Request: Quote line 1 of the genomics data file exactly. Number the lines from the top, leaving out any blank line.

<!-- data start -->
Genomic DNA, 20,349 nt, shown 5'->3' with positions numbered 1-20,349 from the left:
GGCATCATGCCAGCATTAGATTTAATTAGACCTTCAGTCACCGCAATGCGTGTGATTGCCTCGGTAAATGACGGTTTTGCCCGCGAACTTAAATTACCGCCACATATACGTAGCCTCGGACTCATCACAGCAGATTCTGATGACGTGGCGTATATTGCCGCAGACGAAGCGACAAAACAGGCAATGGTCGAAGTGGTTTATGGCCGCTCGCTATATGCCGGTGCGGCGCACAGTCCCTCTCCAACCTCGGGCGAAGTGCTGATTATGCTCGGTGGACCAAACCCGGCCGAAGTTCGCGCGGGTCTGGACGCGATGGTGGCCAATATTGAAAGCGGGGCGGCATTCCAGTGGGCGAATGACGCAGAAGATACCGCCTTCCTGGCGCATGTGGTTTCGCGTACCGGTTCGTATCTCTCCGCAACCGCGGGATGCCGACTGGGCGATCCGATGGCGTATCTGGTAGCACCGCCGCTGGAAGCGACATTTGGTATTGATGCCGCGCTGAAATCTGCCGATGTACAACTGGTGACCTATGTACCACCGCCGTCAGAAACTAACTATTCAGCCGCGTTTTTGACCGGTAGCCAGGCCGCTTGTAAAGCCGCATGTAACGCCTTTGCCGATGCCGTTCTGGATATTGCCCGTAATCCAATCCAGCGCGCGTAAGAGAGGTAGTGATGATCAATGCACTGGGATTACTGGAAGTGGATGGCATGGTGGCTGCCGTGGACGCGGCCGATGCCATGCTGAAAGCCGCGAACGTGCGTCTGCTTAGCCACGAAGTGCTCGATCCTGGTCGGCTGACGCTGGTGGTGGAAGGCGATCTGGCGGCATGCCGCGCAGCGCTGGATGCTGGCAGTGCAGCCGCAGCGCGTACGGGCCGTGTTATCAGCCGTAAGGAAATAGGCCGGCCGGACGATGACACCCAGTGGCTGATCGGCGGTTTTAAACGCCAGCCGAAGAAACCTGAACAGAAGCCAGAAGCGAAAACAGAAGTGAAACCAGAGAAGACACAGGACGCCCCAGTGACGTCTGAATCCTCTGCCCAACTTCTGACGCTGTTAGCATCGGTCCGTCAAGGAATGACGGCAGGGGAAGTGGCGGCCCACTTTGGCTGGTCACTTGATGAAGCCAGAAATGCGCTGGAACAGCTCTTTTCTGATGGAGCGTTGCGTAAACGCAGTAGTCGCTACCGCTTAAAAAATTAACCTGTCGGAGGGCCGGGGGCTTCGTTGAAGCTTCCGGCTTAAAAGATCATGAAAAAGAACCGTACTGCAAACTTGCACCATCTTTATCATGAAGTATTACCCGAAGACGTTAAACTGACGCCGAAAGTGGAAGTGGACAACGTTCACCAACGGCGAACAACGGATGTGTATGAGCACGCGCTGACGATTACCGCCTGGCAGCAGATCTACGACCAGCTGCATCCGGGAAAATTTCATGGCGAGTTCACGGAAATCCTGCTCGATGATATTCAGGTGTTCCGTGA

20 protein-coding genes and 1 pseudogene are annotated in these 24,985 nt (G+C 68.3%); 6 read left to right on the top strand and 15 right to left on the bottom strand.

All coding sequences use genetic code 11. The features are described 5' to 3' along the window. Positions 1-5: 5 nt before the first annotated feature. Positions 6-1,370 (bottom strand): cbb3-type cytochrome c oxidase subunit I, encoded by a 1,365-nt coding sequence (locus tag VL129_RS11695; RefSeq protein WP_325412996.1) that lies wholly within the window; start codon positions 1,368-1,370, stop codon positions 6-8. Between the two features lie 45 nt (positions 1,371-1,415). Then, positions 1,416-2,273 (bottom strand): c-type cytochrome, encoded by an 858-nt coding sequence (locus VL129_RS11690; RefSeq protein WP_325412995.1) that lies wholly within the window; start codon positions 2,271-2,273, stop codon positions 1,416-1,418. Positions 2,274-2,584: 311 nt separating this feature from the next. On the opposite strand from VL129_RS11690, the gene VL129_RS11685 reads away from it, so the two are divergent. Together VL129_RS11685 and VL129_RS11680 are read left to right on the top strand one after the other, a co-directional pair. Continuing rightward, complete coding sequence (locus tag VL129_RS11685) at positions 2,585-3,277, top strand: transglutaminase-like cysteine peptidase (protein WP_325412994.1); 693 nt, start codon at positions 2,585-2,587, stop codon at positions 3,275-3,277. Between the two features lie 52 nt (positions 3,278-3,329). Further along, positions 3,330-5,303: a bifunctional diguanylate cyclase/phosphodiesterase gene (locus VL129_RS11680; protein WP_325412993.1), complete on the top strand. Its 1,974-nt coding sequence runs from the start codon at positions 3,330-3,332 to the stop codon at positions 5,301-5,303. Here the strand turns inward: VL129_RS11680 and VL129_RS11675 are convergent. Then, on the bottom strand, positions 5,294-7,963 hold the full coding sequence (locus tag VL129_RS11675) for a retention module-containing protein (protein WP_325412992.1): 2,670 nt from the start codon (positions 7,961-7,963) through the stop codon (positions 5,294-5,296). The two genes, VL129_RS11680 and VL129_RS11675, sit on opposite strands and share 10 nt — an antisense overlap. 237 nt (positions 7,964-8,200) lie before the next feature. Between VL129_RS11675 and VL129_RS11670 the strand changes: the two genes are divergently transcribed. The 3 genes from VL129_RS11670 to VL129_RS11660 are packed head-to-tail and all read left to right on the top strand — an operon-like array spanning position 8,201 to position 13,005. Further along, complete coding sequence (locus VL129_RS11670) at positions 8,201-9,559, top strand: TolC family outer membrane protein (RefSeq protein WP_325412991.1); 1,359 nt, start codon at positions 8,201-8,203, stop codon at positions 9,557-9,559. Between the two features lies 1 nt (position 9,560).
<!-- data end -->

Genomic DNA, 20,349 nt, shown 5'->3' with positions numbered 1-20,349 from the left: